Ad-Express and Daily Iowegian, Centerville, IA

Correspondents

December 14, 2006

The origin of Electric Interurban System

Over the past several months I have discussed all of the major railroads in the county and the towns and coal mines that have flourished because of the presence of the railroad.  I still have to talk about the Mystic Electric Interurban Railroad, built in 1910 and the rail line to Moravia after it was electrified in 1914.

Electically powered transportation was initiated in Centerville in1902.  The origin of this means of transportation from the Levee to the Square goes way back to 1886 when the mule railroad was established.

When the Rock Island depot was built in 1871, it was located way out in the country, more than a mile south of the Centerville city square.  It was a half-mile further south than the city had intended due to a misunderstanding in the wording of the contract with the Rock Island Railroad.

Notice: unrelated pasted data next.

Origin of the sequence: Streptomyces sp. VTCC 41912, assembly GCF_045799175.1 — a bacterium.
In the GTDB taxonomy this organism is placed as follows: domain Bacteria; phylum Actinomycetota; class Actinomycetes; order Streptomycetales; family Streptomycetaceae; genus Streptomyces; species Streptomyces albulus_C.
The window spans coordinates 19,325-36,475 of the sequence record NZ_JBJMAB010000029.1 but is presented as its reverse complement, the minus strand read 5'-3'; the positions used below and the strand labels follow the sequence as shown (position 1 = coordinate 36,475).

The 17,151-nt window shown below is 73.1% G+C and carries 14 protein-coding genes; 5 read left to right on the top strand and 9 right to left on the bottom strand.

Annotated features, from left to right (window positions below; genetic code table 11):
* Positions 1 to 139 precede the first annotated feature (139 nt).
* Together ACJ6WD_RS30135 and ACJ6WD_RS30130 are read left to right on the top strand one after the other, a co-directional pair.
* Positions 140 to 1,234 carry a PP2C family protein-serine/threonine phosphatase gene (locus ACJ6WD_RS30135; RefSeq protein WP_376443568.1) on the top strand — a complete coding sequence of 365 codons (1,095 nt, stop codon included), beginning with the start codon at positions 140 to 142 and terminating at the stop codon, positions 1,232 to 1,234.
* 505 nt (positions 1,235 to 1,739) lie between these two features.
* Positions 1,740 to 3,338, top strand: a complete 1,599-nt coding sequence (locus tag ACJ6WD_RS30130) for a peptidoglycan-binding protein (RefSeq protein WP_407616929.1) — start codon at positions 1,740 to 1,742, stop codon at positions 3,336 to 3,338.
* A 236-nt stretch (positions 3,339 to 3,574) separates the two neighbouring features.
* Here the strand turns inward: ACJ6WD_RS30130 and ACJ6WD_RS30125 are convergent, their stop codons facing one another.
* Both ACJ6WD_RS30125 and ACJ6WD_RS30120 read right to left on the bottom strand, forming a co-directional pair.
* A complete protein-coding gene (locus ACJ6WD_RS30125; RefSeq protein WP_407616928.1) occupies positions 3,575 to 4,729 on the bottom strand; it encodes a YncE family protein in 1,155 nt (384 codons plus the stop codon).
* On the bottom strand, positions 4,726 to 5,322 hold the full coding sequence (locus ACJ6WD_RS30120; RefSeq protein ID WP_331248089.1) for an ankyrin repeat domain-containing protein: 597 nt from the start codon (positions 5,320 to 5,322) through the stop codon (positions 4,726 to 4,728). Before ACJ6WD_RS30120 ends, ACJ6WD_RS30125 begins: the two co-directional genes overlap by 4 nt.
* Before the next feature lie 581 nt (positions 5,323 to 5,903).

At that time there were no sidewalks connecting the Levee with Centerville proper.  A single road led to the business district, and pedestrians were forced to hunt paths, often muddy, between the hedgerows where footing was the best.  The merchants of Centerville were greatly concerned that the town would gravitate south to the area of the two railroad depots on the Levee and so promoted better transportation to the railway stations. 

 So the mule railway, called the Peoples Street Railway, was started by a man believed to be Jake Hudsonville in 1886.  Clark and Peatman built the line and with it a plank runway for the mules to trot along and keep out of the mud.  The mules were changed every two hours and kept in a barn across the street from the present Catholic Church.  The line was sold to James Wooden in 1891 and operated by his son, C.R. Wooden.  Eventually the cars rolled on steel rails as can be seen it the picture.

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The Iowegian wants readers to think about the solicitation ordinance that will prevent groups or individuals from entering a roadway to solicit money. The Centerville City Council in June by a 5-0 vote passed the first reading of just such an ordinance. Public pressure and during a subsequent special meeting, the council voted 3-2 to table the ordinance. A second special meeting to discuss the solicitation ordinance is scheduled for 5:30 p.m. Thursday, Aug. 7 at City Hall. So, the question of the week is, "Do you or do you not support the ordinance to prevent solicitation of funds in city streets?"

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